Because the Electoral College ultimately determines the presidency, the race was decided by a few battleground states. Many of those states conducted recounts or thorough reviews of the results, all of which confirmed Biden’s victory.
In Georgia, where Trump was recently indicted for his efforts to overturn the 2020 result there, state officials led by both a Republican governor and secretary of state recertified Biden’s win after conducting three statewide counts. The final official recount narrowed Biden’s victory in the state from just shy of 13,000 votes to just shy of 12,000 votes.
In Nevada, the then-secretary of state, Republican Barbara Cegavske, and her office reviewed tens of thousands of allegations of possible voter fraud identified by the Nevada Republican Party but found that almost all were based on incomplete information and a lack of understanding of the state’s voting and registration procedures. For example, Cegavske’s investigation found that of 1,506 alleged instances of ballots being cast in the name of deceased individuals, only 10 warranted further investigation by law enforcement. Similarly, 10 out of 1,778 allegations of double-voting called for further investigation. Biden won Nevada by 33,596 votes, or 2.4 percentage points.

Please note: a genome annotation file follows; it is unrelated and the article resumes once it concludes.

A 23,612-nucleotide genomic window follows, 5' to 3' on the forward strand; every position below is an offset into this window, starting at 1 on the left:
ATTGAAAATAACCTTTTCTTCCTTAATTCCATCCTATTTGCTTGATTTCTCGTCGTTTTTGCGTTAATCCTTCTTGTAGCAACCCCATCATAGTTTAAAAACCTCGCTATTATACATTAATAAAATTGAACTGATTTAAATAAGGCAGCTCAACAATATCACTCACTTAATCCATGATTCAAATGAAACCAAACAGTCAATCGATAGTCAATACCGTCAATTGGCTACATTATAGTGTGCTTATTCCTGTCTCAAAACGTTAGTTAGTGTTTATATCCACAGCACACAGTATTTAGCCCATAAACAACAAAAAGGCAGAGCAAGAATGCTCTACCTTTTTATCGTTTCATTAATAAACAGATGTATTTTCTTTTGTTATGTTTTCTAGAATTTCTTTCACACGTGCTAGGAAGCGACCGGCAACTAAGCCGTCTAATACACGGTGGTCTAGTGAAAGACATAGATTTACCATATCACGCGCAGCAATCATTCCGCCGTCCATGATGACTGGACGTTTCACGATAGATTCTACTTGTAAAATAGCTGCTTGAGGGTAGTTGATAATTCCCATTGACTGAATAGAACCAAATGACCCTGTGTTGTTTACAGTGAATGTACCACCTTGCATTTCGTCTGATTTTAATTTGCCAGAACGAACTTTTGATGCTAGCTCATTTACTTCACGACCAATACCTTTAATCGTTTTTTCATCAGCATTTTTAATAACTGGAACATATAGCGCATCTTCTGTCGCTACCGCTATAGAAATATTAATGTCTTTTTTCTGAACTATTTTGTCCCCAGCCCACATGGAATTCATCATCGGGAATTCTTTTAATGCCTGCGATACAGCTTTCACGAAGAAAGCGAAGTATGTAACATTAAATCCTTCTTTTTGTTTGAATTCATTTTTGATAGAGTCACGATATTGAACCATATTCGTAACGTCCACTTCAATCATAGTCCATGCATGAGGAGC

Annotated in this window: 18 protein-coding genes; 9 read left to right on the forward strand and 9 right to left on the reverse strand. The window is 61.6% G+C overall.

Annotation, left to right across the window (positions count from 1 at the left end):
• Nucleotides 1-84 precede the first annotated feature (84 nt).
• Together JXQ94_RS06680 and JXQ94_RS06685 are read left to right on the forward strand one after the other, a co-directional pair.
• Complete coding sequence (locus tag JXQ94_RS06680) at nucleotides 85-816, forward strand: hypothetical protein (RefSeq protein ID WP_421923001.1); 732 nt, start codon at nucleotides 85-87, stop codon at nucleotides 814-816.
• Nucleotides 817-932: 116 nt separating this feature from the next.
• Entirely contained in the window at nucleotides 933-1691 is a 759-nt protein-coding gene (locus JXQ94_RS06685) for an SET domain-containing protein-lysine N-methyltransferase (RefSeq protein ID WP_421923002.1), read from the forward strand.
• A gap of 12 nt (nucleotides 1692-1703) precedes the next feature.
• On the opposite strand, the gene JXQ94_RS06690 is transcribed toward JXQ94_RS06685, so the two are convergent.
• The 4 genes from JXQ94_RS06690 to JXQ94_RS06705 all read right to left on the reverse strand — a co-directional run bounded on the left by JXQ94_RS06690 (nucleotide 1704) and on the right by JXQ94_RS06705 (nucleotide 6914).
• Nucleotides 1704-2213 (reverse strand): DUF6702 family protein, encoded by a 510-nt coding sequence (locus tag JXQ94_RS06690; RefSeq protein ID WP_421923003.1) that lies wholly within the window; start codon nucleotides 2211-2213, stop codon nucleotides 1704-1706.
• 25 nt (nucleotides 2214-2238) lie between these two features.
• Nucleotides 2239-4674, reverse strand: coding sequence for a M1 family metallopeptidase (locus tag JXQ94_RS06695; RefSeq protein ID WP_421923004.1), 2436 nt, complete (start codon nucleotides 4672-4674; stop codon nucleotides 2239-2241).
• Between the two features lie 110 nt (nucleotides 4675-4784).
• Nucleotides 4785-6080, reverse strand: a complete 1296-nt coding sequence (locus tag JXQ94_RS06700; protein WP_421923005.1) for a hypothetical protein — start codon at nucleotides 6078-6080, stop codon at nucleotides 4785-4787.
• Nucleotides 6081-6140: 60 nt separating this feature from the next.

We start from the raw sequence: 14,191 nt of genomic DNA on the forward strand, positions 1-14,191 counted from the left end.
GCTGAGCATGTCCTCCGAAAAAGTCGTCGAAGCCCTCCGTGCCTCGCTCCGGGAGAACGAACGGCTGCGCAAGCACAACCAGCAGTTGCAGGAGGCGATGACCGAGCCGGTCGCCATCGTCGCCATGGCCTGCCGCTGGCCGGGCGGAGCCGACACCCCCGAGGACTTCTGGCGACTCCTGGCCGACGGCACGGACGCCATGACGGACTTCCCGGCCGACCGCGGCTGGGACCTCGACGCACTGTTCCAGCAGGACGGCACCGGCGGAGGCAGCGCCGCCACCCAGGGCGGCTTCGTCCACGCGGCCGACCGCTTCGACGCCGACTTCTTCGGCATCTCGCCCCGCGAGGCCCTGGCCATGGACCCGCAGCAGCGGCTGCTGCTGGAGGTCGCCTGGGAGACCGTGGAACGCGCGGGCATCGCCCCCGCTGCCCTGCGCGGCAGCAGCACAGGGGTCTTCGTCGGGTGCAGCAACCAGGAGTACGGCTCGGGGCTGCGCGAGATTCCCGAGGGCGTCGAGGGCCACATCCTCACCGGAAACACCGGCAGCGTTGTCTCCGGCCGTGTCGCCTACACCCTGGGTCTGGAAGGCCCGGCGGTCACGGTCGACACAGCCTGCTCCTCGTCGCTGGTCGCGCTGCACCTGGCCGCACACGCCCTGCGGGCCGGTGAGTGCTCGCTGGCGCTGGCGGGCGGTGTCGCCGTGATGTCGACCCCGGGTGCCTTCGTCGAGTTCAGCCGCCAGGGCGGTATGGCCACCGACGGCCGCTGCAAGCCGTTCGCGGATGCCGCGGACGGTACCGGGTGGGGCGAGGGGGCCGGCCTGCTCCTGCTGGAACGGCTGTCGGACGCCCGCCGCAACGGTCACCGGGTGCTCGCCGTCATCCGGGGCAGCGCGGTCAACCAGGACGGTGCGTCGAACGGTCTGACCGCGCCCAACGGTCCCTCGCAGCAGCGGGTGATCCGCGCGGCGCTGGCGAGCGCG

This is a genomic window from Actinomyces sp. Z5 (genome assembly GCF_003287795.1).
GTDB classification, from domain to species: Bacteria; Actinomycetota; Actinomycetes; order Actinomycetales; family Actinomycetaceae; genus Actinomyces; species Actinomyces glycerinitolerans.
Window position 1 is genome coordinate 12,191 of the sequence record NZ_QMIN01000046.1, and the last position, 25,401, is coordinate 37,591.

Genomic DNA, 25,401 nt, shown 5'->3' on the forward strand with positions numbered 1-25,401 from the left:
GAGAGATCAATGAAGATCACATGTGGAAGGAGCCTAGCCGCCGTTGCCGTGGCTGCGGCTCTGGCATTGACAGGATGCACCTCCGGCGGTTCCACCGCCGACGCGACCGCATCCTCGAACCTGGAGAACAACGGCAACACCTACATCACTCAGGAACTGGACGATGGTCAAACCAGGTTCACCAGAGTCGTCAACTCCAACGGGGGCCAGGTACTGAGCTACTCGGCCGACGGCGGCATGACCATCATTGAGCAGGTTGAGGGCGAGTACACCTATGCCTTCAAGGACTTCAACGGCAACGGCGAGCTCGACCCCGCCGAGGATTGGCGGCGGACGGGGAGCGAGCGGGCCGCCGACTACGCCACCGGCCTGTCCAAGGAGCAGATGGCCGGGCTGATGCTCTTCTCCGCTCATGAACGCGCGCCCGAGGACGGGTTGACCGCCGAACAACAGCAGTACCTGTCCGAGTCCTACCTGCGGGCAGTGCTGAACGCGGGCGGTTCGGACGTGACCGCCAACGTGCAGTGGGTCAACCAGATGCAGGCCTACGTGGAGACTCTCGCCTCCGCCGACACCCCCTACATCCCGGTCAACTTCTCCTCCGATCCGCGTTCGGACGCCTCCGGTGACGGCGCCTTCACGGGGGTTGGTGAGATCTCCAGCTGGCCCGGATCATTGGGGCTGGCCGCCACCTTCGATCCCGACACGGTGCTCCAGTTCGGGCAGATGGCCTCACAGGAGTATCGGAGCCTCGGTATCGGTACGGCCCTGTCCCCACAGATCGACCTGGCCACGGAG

In Pennsylvania, the final certified results had Biden with an 80,555-vote margin over Trump, or 1.2 percentage points. Efforts to overturn Pennsylvania’s election failed in state and federal courts, while no prosecutor, judge or election official in Pennsylvania has raised a concern about widespread fraud. State Republicans continue to attempt their own review of the 2020 results, but that effort has been tied up in the courts and Democrats have called it a “partisan fishing expedition.”
The review of ballots and records from more than 300 local elections offices found that almost every instance of voter fraud was committed by individuals acting alone and not the result of a massive, coordinated conspiracy to rig the election. The cases involved both registered Democrats and Republicans, and the culprits were almost always caught before the fraudulent ballot was counted.